Special online educational program - Teaching With Documents: U.S. Constitution Workshop
What does the light bulb have to do with the U. S. Constitution? Or the board game "Monopoly"? How about the letter you wrote to the president when you were in elementary school? The answer to all three questions is: plenty-if you know your Constitution. See:

Exhibition Hours and Contact Information:
Summer exhibit hours through Labor Day are 10 a.m.-7 p.m. daily. Beginning September 4, hours are 10 a.m.-5:30 p.m. daily, except Thanksgiving and December 25. The National Archives is fully accessible. If you need to request an accommodation (e.g., sign language interpreter) for a public program please email or call 202-357-5000 at least two weeks prior to the event to ensure proper arrangements are secured.

# # #
For press information, contact the National Archives Public Affairs staff at 202-357-5300.

Australian British Convicts database online launches the most complete collection of Australian convict transportation lists - approximately 160,000 names

NOTE from DearMYRTLE: The following was just released through the MediaRoom. All inquiries should be addressed to Ancestry's support desk.

25 July 2007 - In a world-first, today launched online the most comprehensive collection of convict transportation records - the Convict Transportation Registers: 1788-1868, which include most of the 163,021[i] convicts transported to Australia during the 18th and 19th Centuries. estimates that more than two million Britons are directly descended from these deportees[ii], meaning that there is a one in 30 chance of Brits having a convict ancestor listed among the records.

The collection - the originals for which are held at The National Archives, includes the four transportation registers spanning the 80 years of convict transportation, and also the New South Wales and Tasmania, Australia Convict Pardons and Tickets of Leave, 1834-1859, Convict Musters, 1806-1849 and Settler and Convict Lists,1787-1834.

Information contained in the records includes name, date and place of conviction, term of sentence, name of ship, departure date and colony to which convicts were sent. Also included can be occupation, marital status, religion and the date on which freedom was finally granted.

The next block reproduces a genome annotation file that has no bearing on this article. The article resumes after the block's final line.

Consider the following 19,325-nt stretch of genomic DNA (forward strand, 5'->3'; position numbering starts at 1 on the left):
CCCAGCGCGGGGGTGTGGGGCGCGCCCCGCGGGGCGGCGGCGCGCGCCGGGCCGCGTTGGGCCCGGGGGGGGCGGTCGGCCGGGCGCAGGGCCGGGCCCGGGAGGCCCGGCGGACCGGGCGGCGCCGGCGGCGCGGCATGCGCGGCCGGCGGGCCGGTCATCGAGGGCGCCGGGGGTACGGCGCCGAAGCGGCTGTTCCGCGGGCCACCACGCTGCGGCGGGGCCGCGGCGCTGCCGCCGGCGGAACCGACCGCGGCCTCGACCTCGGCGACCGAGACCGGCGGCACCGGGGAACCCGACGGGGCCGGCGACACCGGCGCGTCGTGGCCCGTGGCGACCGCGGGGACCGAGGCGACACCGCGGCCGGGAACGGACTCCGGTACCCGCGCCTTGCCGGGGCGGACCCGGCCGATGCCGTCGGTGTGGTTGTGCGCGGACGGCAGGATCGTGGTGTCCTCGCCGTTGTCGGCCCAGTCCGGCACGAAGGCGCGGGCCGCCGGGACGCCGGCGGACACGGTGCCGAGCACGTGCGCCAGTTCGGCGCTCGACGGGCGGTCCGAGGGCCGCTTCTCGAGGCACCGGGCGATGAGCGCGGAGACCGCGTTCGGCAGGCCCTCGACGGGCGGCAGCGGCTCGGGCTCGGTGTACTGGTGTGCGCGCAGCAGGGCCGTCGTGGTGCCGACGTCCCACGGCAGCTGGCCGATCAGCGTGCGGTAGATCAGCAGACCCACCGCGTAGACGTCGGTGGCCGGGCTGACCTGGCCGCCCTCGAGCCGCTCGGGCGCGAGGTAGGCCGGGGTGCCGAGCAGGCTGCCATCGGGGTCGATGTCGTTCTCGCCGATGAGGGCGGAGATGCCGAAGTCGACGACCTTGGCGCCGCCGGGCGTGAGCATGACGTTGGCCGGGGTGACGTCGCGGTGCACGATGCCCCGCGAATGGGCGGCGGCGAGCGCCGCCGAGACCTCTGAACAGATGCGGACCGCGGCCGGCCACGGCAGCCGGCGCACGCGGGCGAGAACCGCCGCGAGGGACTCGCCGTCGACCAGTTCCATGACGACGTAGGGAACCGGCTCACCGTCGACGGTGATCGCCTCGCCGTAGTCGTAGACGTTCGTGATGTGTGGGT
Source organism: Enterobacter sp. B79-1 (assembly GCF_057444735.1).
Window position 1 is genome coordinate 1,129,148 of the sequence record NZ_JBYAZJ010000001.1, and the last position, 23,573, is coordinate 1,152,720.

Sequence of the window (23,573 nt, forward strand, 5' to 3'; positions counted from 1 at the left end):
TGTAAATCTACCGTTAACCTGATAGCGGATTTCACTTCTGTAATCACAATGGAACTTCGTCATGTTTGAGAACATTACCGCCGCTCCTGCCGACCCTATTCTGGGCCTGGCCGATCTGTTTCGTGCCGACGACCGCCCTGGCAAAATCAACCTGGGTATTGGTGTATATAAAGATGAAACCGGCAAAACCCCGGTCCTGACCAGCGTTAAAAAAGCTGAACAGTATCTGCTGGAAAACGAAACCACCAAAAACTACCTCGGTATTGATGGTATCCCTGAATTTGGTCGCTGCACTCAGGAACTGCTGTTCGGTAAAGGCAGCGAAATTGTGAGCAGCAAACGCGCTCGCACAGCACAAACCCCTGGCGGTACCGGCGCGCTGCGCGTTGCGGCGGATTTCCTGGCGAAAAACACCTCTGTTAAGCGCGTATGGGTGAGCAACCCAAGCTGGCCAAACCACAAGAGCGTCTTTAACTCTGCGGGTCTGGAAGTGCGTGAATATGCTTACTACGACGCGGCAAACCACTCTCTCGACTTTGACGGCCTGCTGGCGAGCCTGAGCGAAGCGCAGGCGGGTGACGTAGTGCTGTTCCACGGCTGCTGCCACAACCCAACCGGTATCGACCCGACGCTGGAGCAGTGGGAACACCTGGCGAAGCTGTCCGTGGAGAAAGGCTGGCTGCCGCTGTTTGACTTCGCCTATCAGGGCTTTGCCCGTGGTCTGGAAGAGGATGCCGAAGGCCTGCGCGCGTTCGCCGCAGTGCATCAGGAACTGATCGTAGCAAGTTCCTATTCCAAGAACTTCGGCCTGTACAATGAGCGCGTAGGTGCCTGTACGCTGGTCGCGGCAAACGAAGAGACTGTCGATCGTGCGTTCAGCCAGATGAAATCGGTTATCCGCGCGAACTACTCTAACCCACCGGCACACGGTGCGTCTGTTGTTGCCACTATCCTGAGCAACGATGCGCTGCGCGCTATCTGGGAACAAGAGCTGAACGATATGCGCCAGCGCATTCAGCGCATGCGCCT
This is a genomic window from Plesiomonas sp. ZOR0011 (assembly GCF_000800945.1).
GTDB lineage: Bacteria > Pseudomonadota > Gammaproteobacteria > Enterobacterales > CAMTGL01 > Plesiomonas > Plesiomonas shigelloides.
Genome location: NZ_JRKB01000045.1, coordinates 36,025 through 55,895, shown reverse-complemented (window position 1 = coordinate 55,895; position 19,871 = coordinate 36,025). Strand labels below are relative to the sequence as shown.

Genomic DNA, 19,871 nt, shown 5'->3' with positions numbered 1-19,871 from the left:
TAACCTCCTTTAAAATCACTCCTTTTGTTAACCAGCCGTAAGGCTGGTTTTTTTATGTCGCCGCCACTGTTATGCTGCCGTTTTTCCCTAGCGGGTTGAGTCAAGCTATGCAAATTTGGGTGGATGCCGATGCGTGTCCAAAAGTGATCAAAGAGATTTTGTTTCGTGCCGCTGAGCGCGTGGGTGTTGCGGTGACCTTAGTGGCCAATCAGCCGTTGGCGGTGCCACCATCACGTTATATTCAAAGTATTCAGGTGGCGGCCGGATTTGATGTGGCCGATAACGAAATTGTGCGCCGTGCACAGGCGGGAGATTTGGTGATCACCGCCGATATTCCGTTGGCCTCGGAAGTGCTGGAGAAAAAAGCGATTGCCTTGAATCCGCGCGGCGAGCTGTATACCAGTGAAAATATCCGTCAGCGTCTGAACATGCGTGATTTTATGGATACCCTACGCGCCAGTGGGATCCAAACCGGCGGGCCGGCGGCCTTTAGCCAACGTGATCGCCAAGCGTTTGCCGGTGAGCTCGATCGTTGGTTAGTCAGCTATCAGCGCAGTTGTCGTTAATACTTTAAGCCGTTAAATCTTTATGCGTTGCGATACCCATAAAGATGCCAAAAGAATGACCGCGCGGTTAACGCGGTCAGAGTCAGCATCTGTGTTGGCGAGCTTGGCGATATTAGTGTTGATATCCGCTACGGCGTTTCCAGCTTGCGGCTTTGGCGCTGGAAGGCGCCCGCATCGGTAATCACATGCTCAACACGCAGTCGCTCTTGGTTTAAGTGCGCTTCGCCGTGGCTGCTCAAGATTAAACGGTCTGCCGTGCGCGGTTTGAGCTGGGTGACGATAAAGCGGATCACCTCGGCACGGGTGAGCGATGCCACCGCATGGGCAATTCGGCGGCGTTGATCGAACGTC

The convict records collection provides a unique insight into the penal practices of the British Empire. Australia was first settled in 1788 when the British Government established a penal colony at Port Jackson, Sydney Bay, with accurate records of all convicts kept from that date.

Convict deportation reached a peak in 1833 when 36 ships transported nearly 7,000 convicts to the colonial outpost. The journey to Australia took eight months, six spent at sea and two in ports for supplies and repairs.

83 per cent of convicts were male aged between 15 and 30 years and 75 per cent worked in unskilled professions. Although a small number were convicted of serious crimes such as murder or assault (two per cent), most had committed more minor offences – 87 per cent of men and 91 per cent of women were convicted of property crime including larceny, burglary and ‘theft of animal or fowl[iii]’. Some more colourful crimes listed in the collection include:
  • Stealing fish from a pond or river
  • Embezzling Naval stores
  • Receiving or buying stolen goods, jewels and plate etc.
  • Setting fire to underwood
  • Petty larcenies or thefts, under one shilling

Convicts of note, or whose descendents have gone on to enjoy success or notoriety, are listed in the records, include:

  • Red Kelly, the father of Ned Kelly, Australia’s most famous bush ranger. An Irishman, Red was sentenced to seven years for stealing two pigs and was sent to Tasmania. Upon release, Red settled in Victoria, married and in 1855 had a son, Edward (aka Ned) who became a folk hero for his defiance of the colonial authorities. He was hanged at Melbourne Gaol in 1880.
  • Elizabeth Thackery, the first female convict to have set foot in the country, was sentenced to seven years for the theft of five handkerchiefs, arriving on the First Fleet. She eventually settled in Tasmania, living to the age of 93.
  • John Caesar also arrived on the First Fleet, having been convicted for stealing 240 shillings. Caesar originated from the West Indies and was the first black convict to arrive in Australia. spokesperson Josh Hanna comments: “This is the first time that these unique records have ever been brought together in one place online, making them accessible to so many. While Australia’s convict history itself has been well documented, there are thousands of individual stories in the collection just waiting to be told.